Postby katsincommand » Mon Apr 10, 2017 6:39 am

From my time as a slush reader, the cover letters that "tried too hard" seemed to be indicators of people that would be difficult to work with. You don't want to give that impression of yourself because if it comes down to choosing between your story and another, then that element becomes part of the decision.

There's nothing wrong with plain and simple. We all start from a blank slate. Your story is what speaks to them.
Dawn Bonanno
http://www.dmbonanno.com

SF 1 / HM 6 / R 16 / Total 23 Entries

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bobsandiego
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Re: Cover Letters

Postby bobsandiego » Mon Apr 10, 2017 5:07 pm

MattDovey wrote:From a slusher: you can only ever hurt your chances with a cover letter. I scan the cover letter for two pieces of info (relevant to PodCastle): word count and reprint/original. Some markets only take originals so you don't need to mention the latter; other markets also accept multiple genres, so mention that (PC is only fantasy, so I presume the submission will be. Sadly this presumption is not always borne out...)

That's it. Nothing else. I promise. Keeping it short like that looks professional and leaves me in a happy mood when I start reading your story. My ideal cover letter looks like:

Dear editors,

Please find attached my 4000-word original story, "The Subber Who Did As They Were Told", for your consideration.

Kindest regards,
--The Aforementioned Subber



This is pretty much how mine look but that;s because I really really hate Cover letters and so I do only minimum.
That said I really want to write the story to go with that title.
Literary saboteur
Blog: http://www.robertmitchellevans.com/
HM X 5
SF X 3
F X 0
Current Rejection Streak: 0

jficke13
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Re: Cover Letters

Postby jficke13 » Tue Apr 11, 2017 6:12 am

...

[/quote]
This is pretty much how mine look but that;s because I really really hate Cover letters and so I do only minimum.
That said I really want to write the story to go with that title.[/quote]

The Subber Who Did Not Do As He Was Told

Diego walked into the first floor office share, paper cup of street coffee lent a bitter aroma to clash with the scent of car freshener pine that inexplicably filled the air. The caffeine was worth the smell, sleep was a luxury he hadn't been afforded lately.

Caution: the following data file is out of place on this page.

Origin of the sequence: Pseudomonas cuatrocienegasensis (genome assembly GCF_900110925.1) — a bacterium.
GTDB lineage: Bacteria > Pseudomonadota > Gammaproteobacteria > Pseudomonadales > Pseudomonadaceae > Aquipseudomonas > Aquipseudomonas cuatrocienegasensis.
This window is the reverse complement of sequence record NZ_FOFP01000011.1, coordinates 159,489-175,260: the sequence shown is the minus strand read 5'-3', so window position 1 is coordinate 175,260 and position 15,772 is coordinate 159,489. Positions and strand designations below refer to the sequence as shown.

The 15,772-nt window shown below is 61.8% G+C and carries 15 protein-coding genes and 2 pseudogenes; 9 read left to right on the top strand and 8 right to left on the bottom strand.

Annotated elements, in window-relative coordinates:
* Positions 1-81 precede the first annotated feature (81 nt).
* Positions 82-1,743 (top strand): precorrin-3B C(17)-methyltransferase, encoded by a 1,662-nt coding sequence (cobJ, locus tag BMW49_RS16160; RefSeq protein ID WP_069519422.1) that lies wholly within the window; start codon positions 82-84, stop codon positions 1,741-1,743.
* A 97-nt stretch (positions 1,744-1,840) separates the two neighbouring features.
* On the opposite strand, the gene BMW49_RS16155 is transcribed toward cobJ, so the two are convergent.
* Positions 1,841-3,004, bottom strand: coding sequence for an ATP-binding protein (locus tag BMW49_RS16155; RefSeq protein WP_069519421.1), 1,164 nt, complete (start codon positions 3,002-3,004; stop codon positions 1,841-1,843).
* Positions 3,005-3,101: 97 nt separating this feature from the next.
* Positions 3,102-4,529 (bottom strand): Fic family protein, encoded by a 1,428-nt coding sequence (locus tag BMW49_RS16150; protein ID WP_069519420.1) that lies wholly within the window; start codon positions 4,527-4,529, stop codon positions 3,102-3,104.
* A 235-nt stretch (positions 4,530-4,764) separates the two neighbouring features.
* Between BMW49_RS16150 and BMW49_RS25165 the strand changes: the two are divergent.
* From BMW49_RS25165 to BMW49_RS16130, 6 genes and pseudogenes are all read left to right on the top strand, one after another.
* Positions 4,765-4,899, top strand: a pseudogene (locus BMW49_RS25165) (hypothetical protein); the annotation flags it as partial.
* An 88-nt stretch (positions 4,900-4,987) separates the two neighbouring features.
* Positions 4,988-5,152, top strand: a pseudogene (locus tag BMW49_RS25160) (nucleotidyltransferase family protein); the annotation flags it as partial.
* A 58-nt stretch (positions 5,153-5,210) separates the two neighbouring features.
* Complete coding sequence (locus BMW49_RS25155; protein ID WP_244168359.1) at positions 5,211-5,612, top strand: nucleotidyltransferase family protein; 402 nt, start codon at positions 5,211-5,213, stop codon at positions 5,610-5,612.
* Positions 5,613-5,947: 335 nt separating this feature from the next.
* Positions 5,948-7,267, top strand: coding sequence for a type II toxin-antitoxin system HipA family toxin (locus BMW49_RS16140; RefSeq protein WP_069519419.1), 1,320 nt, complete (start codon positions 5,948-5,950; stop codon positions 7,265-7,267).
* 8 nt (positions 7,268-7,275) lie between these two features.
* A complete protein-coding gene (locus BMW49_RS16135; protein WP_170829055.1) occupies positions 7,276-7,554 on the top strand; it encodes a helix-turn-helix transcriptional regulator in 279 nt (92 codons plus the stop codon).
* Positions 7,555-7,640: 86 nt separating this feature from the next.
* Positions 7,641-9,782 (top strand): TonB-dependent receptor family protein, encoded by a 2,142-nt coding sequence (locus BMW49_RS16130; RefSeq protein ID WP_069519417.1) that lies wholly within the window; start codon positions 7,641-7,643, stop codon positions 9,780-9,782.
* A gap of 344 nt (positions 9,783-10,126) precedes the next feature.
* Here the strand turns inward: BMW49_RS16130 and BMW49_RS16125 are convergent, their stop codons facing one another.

"What do we have, Jacobson?" He asked the patrolman at the door.

"Looks like a homicide, and a weird one," Jacobson, the baby faced boy in his blue patrol uniform, said. "Hey weren't you on the Dovey case last night?"

"Yeah," Diego said and tried to crack a wry smile. "See what you have to look forward to? Back-to-back homicide investigations."

"Well from what I heard on the radio, I hope this one's cleaner."

"Yeah, the fiction editor who went berserk and offed his mates and himself. I'll take a nice and simple one, thank you very much."

Diego groaned and sipped at his still-too-hot coffee and pulled the door open to reveal a one-room office felt like something from a bad period piece from the 1970s. Wood-pattern paneling walls, a fluorescent light that twitched on the edge of flickering out. Everything was a shade of brown or orange, even the upholstery on the ancient chairs sitting at the desk. The only colors out of place were the ficus growing in the corner, and the dead body on the floor.

"What do we know about this guy?" Diego asked as knelt beside a sandy-haired man lying on his back, sightless eyes gazing into the cheap fluorescent light.

"He's a writer or something. His computer was open to a cover letter he was working on."

"You read it?"

"All the way through? Hell no," Jacobson chuckled. "I don't have time to read something that long. It just kept--on--going."

Diego walked slowly around the office. Papers, what looked like a draft of a manuscript, and a computer monitor crowded the deceased's desk. Two windows were open on the screen, on the left half of the screen a web browser was opened to a list of submission guidelines for Dove Pub Quarterly, on the right was a word processor was open on the screen.

"Dear Mr. or Ms. Editor," it began. "I submit to you the culmination of a career penning perfect prose and forming the finest short story ever put to paper. In tandem with said story, I have developed my own font to match, and have presented it to you in said font for your convenience..."

"Does it really go on like that?" Diego asked.

"For like two pages. Might be a good idea to talk to the editor he was sending that to."

Diego swallowed his question when his eyes caught the fading red script splashed across the pages of the manuscript: "Do what you're told."
Last edited by jficke13 on Tue Apr 11, 2017 6:29 am, edited 1 time in total.
HM - R - R

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Ishmael
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Re: Cover Letters

Postby Ishmael » Tue Apr 11, 2017 6:18 am

Fantastic, but surely should have been submitted to some gumshoe magazine, not here?!
1 x SF, 1 x SHM, 9 x HM, WotF batting average .524
Blog The View From Sliabh Mannan.

jficke13
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Re: Cover Letters

Postby jficke13 » Tue Apr 11, 2017 6:28 am

Ishmael wrote:Fantastic, but surely should have been submitted to some gumshoe magazine, not here?!


Haha thanks, just pretend it's the ghost of Dovey. Then it's speculative?

On a related subject, I've never just sat down and written anything that short, and certainly never without any notes/outline/etc. But it was a nice way to warm up as the day starts.
HM - R - R